Legal experts find no 'concern' with confirming Ketanji Brown Jackson to Supreme Court

Outside experts gave Biden's Supreme Court nominee its highest 'well-qualified' rating

Judge Ketanji Brown Jackson listens to Cory Booker, a US senator, speak on the third day of the Senate Judiciary Committee confirmation hearings on her nomination to the Supreme Court. Retuers
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Legal experts and interest groups weighed in on Ketanji Brown Jackson in the final hours of the four-day marathon of Senate Judiciary Committee hearings on her historic nomination to become the first black woman on the US Supreme Court.

Members of an American Bar Association panel that gave Ms Jackson its highest professional rating for the Supreme Court said reviewers found no evidence she’s soft on crime as Republicans charged at her confirmation hearings.

“Notably, no judge, defence counsel, or prosecutor expressed any concern in this regard, and they uniformly rejected any accusations of bias,” D Jean Veta, a co-lead evaluator on Jackson’s "Well-Qualified" review told the Senate Judiciary Committee on Thursday.

Ms Jackson forcefully defended herself against Republican accusations over two days of questioning, facing myriad questions and accusations on her sentencing record, particularly of those accused of child pornography charges.

The Supreme Court nominee on Wednesday also fended off Republican accusations that she was soft on crime, a theme the party will likely pursue during the midterm elections later this year.

Standing committee reviewers interviewed 250 judges, lawyers, and others who they said had first-hand knowledge of how Jackson conducted herself on the bench. The ratings noted her integrity, even-handed nature, and exceptional competence.

The reviewers said they found no evidence of bias toward defendants or the prosecution, including her handling of child pornography cases.

A number of experts have labelled claims that she favoured defendants in certain cases —pursued aggressively by senators Josh Hawley and Ted Cruz, among others — as misleading.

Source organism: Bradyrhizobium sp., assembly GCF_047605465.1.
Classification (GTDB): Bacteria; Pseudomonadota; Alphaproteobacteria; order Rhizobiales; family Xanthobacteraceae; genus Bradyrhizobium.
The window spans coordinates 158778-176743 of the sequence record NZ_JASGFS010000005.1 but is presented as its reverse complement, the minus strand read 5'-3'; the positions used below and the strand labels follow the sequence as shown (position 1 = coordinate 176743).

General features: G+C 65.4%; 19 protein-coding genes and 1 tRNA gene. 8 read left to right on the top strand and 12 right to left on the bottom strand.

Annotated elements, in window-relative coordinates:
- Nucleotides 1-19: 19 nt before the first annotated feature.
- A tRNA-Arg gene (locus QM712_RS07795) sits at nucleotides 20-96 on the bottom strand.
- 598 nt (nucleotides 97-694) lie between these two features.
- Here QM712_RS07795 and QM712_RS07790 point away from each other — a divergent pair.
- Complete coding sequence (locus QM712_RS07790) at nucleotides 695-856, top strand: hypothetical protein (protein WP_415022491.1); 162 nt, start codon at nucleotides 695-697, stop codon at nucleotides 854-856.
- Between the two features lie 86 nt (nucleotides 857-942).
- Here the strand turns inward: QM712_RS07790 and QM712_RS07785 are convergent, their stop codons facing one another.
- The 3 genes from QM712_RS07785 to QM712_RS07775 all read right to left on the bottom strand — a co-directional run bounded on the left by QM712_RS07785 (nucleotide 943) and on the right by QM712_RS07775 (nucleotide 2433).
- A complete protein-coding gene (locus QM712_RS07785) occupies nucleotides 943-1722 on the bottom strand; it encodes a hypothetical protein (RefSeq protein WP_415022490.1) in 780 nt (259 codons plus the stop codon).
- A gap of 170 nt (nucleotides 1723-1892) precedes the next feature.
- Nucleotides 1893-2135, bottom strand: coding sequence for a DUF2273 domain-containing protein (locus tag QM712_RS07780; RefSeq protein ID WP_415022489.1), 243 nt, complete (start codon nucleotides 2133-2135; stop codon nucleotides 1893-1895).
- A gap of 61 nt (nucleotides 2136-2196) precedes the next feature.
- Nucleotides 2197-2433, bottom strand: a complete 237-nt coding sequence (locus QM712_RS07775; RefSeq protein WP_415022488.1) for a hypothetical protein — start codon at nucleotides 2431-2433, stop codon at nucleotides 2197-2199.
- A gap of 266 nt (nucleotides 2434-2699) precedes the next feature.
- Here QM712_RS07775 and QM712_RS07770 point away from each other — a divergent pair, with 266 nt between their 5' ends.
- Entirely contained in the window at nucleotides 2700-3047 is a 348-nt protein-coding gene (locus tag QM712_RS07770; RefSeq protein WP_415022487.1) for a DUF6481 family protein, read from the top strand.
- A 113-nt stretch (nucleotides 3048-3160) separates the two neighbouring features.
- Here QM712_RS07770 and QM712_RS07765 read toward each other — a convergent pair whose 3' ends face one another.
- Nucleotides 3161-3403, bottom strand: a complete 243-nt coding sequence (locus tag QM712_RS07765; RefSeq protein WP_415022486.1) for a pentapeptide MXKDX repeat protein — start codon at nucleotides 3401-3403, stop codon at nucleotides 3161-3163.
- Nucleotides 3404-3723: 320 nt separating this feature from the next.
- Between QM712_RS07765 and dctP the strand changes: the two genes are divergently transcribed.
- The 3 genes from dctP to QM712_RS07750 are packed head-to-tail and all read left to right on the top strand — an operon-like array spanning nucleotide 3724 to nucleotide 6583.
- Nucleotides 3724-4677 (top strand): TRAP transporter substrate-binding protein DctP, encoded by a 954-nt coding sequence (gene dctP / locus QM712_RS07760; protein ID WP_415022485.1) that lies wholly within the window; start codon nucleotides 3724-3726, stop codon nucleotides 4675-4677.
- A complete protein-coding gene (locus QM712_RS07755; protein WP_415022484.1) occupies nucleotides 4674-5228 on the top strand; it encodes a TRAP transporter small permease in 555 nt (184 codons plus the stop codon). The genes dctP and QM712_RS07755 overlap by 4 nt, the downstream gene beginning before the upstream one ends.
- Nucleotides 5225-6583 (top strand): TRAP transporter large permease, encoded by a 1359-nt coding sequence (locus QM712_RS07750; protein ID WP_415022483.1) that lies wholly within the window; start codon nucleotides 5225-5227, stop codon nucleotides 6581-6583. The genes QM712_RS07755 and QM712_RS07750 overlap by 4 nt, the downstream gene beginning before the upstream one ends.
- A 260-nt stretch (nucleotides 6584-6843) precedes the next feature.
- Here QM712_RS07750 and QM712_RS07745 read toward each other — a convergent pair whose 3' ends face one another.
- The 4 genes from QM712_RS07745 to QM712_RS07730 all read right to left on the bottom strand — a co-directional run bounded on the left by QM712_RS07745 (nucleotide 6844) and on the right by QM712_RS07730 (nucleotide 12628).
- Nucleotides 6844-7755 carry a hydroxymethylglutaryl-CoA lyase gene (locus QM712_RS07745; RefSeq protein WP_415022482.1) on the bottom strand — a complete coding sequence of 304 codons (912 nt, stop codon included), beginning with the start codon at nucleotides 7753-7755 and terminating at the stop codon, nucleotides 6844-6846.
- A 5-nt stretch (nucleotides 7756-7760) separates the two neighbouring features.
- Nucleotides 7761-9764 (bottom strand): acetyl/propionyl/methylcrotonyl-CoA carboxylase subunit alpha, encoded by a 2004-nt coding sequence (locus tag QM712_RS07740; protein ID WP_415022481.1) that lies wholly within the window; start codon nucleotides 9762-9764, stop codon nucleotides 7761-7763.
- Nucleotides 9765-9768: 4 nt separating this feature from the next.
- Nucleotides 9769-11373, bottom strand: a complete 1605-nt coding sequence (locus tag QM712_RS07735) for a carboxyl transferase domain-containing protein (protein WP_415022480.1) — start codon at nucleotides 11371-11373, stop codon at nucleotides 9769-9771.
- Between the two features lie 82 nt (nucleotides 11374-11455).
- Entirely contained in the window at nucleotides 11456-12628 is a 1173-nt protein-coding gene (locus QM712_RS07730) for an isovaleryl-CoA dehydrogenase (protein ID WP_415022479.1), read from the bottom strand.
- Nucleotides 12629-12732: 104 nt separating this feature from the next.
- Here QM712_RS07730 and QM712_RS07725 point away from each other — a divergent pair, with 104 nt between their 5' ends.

But Senate Majority Leader Mitch McConnell pressed the issue in floor remarks on Thursday, echoing the comments of others that he was not satisfied with Ms Jackson’s responses to questions on her sentencing record and said he will vote against confirmation.

"Judge Jackson refuses to reject the fringe position that Democrats should try to pack the Supreme Court," Mr McConnell said.

Nonetheless, Senate Majority Leader Chuck Schumer said the chamber was "on track" to confirm the federal appellate judge to the lifetime job before its expected break for Easter on April 8.

Historic US Senate hearings begin for first black woman nominated to Supreme Court

WASHINGTON, DC - MARCH 21: U. S.  Supreme Court nominee Judge Ketanji Brown Jackson is sworn-in during her confirmation hearing before the Senate Judiciary Committee in the Hart Senate Office Building on Capitol Hill March 21, 2022 in Washington, DC.  Judge Ketanji Brown Jackson, President Joe Biden's pick to replace retiring Justice Stephen Breyer on the U. S.  Supreme Court, will begin four days of nomination hearings before the Senate Judiciary Committee.  If confirmed by the Senate, Judge Jackson would become the first Black woman to serve on the Supreme Court.    Anna Moneymaker / Getty Images / AFP

Republicans also pressed Ms Jackson on her legal advocacy defending terror suspects detained at Guantanamo Bay, her thoughts on critical race theory and her religious views.

Democrat Dick Durbin, chairman of the committee, at one point slammed down his gavel when Republican Ted Cruz refused to yield after his time to question Ms Jackson expired.

“You can bang it as long as you want,” Mr Cruz snapped, shouting that he only wanted Ms Jackson to answer his question.

“At some point, you have to follow the rules,” Mr Durbin shot back.

But not all Republicans indulged in the party's line of attacks.

Ben Sasse, in an apparent shot at Mr Cruz and Lindsey Graham, who repeatedly interrupted Ms Jackson, said “cameras change human behaviour".

“I think we should recognise that the [expletive] we often see around here is partly because of people mugging for short-term camera opportunities,” he said.

Mitt Romney, who is not on the committee, told The Washington Post that Republicans' attacks on her were “off course".

Democrat Cory Booker used his time to assure Ms Jackson that she was suitable for the job.

“I know what it’s taken for you to sit here in this seat,” he said. “You have earned this spot.”

With Democrats holding a narrow majority in the Senate, Ms Jackson's confirmation seems all but certain. If confirmed, she would serve as the 116th justice on the Supreme Court.

Agencies contributed to this report

Updated: March 24, 2022, 9:25 PM